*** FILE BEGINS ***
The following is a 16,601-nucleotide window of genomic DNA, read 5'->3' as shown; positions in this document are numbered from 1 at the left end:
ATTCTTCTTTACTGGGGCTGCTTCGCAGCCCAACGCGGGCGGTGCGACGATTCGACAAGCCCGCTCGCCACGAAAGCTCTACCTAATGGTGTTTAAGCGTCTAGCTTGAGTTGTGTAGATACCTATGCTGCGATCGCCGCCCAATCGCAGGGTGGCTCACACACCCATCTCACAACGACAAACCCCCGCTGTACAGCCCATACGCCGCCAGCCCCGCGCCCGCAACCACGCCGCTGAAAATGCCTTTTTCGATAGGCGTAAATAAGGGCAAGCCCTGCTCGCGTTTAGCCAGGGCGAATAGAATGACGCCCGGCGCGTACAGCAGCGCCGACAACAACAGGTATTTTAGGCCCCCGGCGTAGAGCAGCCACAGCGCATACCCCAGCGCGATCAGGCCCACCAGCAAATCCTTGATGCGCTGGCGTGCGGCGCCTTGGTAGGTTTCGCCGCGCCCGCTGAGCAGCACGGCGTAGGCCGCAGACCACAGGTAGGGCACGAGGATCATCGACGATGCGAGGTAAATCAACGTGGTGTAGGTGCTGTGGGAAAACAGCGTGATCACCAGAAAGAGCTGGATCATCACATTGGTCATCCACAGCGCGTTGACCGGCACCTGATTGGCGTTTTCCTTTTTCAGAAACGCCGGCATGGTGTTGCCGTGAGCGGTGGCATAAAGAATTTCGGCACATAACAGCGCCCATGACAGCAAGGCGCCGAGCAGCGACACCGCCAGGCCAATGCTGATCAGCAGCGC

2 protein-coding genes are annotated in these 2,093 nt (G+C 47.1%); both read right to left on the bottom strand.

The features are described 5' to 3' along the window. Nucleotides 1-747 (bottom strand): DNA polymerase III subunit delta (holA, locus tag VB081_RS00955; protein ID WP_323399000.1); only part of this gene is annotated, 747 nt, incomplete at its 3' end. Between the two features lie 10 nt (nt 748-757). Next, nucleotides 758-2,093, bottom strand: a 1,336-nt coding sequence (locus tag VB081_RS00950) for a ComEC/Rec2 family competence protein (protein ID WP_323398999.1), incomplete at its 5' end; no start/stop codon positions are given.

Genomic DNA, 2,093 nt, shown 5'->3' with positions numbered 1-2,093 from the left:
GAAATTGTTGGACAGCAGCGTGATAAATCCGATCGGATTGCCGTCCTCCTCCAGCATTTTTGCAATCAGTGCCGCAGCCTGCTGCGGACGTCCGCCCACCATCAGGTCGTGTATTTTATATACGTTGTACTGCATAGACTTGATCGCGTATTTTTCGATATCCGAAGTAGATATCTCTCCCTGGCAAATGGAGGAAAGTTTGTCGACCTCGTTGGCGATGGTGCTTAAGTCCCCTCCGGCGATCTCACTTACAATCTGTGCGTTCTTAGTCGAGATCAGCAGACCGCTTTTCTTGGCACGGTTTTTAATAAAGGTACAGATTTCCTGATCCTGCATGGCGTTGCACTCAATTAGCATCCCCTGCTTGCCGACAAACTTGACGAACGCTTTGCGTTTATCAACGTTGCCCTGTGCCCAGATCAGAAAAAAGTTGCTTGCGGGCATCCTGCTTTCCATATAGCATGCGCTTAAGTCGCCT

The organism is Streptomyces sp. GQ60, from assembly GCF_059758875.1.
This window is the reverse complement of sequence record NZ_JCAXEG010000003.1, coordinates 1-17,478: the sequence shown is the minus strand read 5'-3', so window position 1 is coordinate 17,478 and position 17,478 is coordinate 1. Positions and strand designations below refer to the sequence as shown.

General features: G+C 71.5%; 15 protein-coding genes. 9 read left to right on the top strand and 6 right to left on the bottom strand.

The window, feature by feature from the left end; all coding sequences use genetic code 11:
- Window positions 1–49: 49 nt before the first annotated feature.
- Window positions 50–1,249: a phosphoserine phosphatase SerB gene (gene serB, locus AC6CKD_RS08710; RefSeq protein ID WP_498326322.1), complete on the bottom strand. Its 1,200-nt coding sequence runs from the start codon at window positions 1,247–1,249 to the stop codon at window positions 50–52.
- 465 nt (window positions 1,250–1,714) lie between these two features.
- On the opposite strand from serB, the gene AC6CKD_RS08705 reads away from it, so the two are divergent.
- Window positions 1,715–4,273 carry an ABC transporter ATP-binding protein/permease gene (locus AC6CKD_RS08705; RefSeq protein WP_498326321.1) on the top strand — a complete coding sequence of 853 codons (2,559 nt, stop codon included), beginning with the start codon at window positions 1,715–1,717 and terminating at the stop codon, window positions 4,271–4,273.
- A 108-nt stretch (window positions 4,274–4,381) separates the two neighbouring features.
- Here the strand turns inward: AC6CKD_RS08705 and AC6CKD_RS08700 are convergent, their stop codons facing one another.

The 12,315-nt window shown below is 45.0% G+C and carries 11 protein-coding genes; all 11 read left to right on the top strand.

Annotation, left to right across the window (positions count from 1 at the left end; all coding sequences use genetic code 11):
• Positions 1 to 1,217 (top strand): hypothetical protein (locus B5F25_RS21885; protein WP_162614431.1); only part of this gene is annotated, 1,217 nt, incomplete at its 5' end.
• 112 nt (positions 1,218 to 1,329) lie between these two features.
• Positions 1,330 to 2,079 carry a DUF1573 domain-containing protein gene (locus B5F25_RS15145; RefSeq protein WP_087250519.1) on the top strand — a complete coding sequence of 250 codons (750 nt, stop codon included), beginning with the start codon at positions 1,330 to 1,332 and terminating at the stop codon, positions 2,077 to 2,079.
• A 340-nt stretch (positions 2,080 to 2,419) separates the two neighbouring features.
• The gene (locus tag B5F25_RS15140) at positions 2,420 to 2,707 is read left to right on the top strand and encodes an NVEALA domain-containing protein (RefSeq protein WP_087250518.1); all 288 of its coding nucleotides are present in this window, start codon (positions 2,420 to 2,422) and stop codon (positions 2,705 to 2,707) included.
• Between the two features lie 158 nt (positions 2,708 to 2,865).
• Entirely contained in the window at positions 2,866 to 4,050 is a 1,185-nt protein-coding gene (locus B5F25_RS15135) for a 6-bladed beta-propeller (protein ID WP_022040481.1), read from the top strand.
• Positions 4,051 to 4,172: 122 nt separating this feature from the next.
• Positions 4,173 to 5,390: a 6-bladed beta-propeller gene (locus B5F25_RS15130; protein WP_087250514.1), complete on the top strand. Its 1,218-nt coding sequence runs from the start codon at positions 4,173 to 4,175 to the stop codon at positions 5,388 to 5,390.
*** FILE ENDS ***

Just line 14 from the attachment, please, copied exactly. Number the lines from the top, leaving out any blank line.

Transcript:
- On the opposite strand from serB, the gene AC6CKD_RS08705 reads away from it, so the two are divergent.